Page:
Short Term 12
Short Term 12 is a beautiful and deeply moving film about broken lives and the struggle to make it in a fallen world. It is one of the best films I have seen this year. In an age of big budgets, mind-numbing special effects, and overpaid actors, the best films are still ones that tell a human story. Short Term 12 does this better than any film in recent memory. It is realistic in ways that you sometimes wonder whether or not you are watching a work of fiction. It presents interesting characters that the audience can immediately connect with. These characters may not share any specific characteristics with us, but they are broken, and because of this we can relate. Short Term 12 invites us into the lives of troubled and hurting young adults who are faced with challenges many adults do not have to face. Although it is a work of fiction it still feels like a privilege to be invited into their lives, and to share intimate moments with people who are completely vulnerable.
Short Term 12 tells the story of Grace (Brie Larson) and Mason (John Gallagher Jr.) who work at a foster care facility for troubled teenagers. These two twenty somethings, who have problems of their own, are the only source of stability and guidance in the lives of these kids who have been hurt and rejected by society. As the film develops the audience learns that Grace and Mason are good at their jobs because they can relate well to the teens they are trying to help. They know what it is like to be in a foster home, and they know what it is like to be deeply hurt by someone you love. This makes them effective mentors, but we also come to discover that Grace has not completely recovered from her own personal struggles. There is a tension present as Grace struggles to help the kids in the home, while at the same time wrestling with her own demons.
Although all the acting is good, Brie Larson is the star of this film. She turns in her second brilliant performance of the year and proves she knows how to choose good roles for herself. Earlier this year she had a supporting role in the impressive film, The Spectacular Now. Destin Cretton is the up and coming director who wrote and directed this superb piece of filmmaking. The way he captures the emotions of his actors is stunning. In one scene where Mason goes to talk to Marcus (Keith Stanfield) about some issues he has been having lately, the camera slowly moves in on Marcus and we feel the hurt and pain being expressed by this troubled teenager. After Marcus pours out his heart Mason is left speechless and so is everyone in the audience. Destin Cretton has created scene after scene like this. He knows how to bring out the best in his actors and capture it all on film.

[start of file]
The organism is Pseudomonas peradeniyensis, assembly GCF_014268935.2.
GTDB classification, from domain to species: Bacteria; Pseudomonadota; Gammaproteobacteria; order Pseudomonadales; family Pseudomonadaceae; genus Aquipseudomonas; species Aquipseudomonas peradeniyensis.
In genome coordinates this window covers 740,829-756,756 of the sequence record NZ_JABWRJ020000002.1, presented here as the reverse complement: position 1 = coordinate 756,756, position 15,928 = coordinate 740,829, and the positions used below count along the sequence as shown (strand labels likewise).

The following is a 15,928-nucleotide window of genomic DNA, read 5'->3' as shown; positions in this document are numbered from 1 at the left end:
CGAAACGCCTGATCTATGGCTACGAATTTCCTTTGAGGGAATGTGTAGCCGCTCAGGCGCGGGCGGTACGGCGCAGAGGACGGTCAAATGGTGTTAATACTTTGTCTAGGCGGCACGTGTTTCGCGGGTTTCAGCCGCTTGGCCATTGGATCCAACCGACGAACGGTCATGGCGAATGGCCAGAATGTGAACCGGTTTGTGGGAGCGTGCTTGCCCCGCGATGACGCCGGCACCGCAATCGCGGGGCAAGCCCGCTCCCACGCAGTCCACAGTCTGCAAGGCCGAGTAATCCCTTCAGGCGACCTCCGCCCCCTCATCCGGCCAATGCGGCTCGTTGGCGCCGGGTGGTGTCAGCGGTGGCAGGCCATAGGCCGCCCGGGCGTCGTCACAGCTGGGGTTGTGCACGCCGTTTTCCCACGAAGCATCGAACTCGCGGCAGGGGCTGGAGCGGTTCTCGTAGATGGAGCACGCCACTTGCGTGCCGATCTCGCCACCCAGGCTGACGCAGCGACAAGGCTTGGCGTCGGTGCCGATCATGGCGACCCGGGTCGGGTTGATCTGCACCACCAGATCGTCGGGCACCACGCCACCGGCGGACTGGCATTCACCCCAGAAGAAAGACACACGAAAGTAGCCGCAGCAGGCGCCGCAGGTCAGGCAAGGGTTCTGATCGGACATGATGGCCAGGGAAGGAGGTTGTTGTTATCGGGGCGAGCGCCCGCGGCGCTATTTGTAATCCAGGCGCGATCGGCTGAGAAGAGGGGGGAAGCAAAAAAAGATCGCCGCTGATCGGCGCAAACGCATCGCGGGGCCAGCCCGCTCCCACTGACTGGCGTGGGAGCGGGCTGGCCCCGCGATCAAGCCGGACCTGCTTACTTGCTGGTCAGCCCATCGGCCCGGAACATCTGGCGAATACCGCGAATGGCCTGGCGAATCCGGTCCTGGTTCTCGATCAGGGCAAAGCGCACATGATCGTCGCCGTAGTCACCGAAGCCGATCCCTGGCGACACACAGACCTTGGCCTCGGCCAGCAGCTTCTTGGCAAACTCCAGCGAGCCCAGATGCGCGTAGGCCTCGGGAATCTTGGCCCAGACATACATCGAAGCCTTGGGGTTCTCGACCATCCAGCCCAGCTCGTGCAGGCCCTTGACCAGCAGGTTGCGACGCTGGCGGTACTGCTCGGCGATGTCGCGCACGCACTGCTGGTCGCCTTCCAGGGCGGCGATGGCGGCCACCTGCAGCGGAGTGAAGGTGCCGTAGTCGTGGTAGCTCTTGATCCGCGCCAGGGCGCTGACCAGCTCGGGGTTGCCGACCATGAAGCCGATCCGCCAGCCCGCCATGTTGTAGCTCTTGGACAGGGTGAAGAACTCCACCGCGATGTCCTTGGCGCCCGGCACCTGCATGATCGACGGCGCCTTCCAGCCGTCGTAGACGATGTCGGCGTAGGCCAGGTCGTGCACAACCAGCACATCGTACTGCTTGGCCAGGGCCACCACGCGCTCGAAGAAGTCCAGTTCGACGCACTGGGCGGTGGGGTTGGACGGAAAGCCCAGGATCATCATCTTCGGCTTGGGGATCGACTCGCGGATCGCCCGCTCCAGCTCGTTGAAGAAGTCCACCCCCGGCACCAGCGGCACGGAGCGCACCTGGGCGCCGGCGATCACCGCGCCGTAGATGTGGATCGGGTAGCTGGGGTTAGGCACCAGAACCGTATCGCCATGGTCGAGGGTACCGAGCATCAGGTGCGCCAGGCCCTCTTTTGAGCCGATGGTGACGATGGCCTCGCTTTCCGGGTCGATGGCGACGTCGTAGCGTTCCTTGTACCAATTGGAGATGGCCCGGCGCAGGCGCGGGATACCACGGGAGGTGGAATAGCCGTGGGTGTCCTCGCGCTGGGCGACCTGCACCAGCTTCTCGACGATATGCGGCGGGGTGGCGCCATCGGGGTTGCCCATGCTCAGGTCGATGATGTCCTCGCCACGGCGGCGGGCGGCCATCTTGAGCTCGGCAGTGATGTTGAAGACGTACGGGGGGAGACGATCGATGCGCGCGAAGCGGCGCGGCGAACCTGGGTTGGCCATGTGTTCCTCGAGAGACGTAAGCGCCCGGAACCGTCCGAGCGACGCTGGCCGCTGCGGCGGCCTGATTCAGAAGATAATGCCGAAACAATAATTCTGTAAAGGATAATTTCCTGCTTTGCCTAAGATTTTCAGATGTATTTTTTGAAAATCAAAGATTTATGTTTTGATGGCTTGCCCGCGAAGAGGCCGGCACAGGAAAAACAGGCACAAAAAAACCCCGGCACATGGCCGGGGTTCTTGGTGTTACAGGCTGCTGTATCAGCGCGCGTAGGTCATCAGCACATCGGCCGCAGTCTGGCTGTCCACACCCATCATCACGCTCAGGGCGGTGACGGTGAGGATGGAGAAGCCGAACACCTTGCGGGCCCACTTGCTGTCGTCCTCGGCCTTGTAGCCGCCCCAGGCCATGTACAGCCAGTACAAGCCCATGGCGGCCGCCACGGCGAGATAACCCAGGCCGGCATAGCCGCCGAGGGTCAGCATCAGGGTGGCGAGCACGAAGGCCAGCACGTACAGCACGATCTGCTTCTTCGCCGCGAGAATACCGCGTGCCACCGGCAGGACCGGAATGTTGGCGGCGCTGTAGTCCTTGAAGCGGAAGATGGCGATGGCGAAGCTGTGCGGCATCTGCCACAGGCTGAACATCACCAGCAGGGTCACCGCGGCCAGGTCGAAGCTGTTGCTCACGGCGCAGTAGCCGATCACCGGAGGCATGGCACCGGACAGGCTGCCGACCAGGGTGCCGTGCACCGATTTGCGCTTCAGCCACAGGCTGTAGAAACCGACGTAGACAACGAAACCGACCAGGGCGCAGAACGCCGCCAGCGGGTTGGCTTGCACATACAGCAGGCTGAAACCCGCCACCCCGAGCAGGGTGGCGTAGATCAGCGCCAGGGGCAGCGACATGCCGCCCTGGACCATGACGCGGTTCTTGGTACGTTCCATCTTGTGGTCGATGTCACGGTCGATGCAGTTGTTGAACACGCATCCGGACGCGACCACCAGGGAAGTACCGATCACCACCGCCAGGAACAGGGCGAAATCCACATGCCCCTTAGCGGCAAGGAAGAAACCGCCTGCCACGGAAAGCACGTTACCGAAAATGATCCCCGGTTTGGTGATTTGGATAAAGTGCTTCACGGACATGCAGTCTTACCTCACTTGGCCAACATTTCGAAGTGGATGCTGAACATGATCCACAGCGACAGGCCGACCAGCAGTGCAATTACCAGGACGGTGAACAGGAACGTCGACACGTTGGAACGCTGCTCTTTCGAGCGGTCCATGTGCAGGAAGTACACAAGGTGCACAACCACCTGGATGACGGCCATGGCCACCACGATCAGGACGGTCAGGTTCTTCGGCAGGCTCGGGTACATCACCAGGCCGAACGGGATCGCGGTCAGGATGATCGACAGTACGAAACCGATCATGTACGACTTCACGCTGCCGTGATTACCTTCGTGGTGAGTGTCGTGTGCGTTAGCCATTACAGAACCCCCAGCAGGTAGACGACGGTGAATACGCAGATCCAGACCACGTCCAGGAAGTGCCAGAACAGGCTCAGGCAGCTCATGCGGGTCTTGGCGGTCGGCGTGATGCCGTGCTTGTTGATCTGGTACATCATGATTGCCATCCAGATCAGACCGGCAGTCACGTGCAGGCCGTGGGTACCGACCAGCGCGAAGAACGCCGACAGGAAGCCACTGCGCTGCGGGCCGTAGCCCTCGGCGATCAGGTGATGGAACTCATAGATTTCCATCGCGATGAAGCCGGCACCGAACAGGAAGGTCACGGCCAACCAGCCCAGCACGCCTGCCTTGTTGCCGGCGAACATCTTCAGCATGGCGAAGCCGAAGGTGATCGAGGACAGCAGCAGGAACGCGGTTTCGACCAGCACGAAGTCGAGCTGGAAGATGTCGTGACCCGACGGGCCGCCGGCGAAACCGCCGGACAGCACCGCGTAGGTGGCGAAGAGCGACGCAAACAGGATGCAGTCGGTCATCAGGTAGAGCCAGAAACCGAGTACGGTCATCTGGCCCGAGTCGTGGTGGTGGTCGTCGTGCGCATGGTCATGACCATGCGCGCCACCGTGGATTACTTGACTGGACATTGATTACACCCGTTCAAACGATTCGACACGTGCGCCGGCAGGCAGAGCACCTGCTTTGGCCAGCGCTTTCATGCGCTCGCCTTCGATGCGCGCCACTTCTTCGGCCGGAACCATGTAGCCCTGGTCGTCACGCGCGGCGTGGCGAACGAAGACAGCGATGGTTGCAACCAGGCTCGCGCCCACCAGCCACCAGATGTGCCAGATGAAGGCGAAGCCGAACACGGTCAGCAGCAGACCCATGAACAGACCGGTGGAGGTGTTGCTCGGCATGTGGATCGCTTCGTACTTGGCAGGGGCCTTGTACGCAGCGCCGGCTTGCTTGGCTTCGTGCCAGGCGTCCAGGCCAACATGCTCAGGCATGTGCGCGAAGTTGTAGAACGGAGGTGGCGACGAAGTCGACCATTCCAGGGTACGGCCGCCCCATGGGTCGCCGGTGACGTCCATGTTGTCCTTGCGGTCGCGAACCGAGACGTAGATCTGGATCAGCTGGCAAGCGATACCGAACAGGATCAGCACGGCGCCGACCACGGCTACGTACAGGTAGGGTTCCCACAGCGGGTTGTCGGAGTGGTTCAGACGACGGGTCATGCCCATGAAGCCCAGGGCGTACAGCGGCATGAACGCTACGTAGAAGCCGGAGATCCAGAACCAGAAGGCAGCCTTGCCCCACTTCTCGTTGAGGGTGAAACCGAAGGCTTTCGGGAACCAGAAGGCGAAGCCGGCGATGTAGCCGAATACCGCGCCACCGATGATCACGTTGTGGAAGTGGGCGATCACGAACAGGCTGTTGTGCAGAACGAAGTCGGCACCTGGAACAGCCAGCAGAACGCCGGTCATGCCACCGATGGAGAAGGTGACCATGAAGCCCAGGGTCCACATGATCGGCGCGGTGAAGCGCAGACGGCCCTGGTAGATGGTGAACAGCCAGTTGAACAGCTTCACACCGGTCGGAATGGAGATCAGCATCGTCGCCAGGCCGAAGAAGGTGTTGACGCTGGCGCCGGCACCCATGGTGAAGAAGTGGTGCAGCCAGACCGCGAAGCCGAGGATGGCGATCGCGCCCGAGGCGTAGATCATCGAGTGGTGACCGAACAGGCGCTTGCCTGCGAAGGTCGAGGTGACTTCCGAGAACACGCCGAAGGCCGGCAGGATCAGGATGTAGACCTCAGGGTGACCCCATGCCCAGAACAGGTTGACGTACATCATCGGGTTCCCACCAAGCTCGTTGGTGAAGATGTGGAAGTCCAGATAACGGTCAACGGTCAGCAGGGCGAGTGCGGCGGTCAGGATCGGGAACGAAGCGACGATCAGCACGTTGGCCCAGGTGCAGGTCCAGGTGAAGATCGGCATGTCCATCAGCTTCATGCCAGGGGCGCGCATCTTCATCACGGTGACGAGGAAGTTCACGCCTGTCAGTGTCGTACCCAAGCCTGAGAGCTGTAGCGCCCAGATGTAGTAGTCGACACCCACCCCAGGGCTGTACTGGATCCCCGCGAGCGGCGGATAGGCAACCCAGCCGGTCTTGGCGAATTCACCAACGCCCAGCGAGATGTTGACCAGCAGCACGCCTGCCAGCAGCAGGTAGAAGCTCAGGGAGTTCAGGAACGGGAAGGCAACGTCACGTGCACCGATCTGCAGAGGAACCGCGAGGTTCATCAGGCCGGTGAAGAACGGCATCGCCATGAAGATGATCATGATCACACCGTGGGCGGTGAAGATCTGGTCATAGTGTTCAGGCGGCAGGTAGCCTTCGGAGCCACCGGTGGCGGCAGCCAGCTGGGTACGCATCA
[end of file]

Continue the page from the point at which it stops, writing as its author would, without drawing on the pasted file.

One of the reasons Short Term 12 is so great is because it explores important issues such as vulnerability, trust, and community. Because nearly every character in the film has been hurt in some way they must learn to open themselves up to others again. They must learn to be vulnerable and trust others. This is difficult because they have plenty of reasons not to do this. They have been rejected and abused by the most intimate community they have known, their family. Now all of these individuals, both foster kids and staff, come together to form their own community. Although this community is far from perfect, in its better moments, it somehow works because everyone understands they are all broken.
Short Term 12 is not just about brokenness, hurting, and pain. It is also a movie of hope and redemption. Many of the characters within the film are down but not out. They still have plenty of fight in them. They resent the fact that anyone would refer to them as “underprivileged.” They have been beaten, abused, and mistreated, but they refuse to give up. By the end of the film it is obvious that hope and redemption are present in the lives of these individuals. It is far from full redemption, but we do witness a partial redemption that keeps them going. In the lives of broken individuals sometimes a partial redemption is the best one can hope for, sometimes a partial redemption is the only thing that keeps one going another day. Life can beat you down, but there is still a glimmer of hope that causes a person to move forward. Sometimes it comes in the form of affirming words from someone who has experienced something similar, or sometimes it is a small gesture by another human being who simply recognizes how deep the pain goes. We see this in Short Term 12 and by the end of the film not everyone is where they should be, but things are moving in the right direction. In a sense this is the best that any of us can hope for. We are never where we want to be, but hopefully we are moving in the right direction.
Short Term 12 is rated R for language and sexuality.